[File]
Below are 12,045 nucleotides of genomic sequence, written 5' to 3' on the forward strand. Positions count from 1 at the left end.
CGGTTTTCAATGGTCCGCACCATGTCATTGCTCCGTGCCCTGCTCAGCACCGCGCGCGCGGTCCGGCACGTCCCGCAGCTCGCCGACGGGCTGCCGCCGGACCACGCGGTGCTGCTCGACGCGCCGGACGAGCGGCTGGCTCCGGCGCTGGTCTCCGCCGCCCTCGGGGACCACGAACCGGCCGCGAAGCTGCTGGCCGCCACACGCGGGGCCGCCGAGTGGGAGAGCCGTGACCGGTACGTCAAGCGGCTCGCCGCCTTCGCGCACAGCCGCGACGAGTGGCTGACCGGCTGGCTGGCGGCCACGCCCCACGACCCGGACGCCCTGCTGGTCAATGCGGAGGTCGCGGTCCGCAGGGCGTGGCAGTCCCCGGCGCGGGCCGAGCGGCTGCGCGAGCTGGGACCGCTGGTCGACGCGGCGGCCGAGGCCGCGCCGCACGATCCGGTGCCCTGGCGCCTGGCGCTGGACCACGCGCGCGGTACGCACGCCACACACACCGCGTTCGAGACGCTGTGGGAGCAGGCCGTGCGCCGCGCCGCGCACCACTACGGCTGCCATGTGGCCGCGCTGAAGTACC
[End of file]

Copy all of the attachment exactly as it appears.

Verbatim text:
Below are 12,045 nucleotides of genomic sequence, written 5' to 3' on the forward strand. Positions count from 1 at the left end.
CGGTTTTCAATGGTCCGCACCATGTCATTGCTCCGTGCCCTGCTCAGCACCGCGCGCGCGGTCCGGCACGTCCCGCAGCTCGCCGACGGGCTGCCGCCGGACCACGCGGTGCTGCTCGACGCGCCGGACGAGCGGCTGGCTCCGGCGCTGGTCTCCGCCGCCCTCGGGGACCACGAACCGGCCGCGAAGCTGCTGGCCGCCACACGCGGGGCCGCCGAGTGGGAGAGCCGTGACCGGTACGTCAAGCGGCTCGCCGCCTTCGCGCACAGCCGCGACGAGTGGCTGACCGGCTGGCTGGCGGCCACGCCCCACGACCCGGACGCCCTGCTGGTCAATGCGGAGGTCGCGGTCCGCAGGGCGTGGCAGTCCCCGGCGCGGGCCGAGCGGCTGCGCGAGCTGGGACCGCTGGTCGACGCGGCGGCCGAGGCCGCGCCGCACGATCCGGTGCCCTGGCGCCTGGCGCTGGACCACGCGCGCGGTACGCACGCCACACACACCGCGTTCGAGACGCTGTGGGAGCAGGCCGTGCGCCGCGCCGCGCACCACTACGGCTGCCATGTGGCCGCGCTGAAGTACC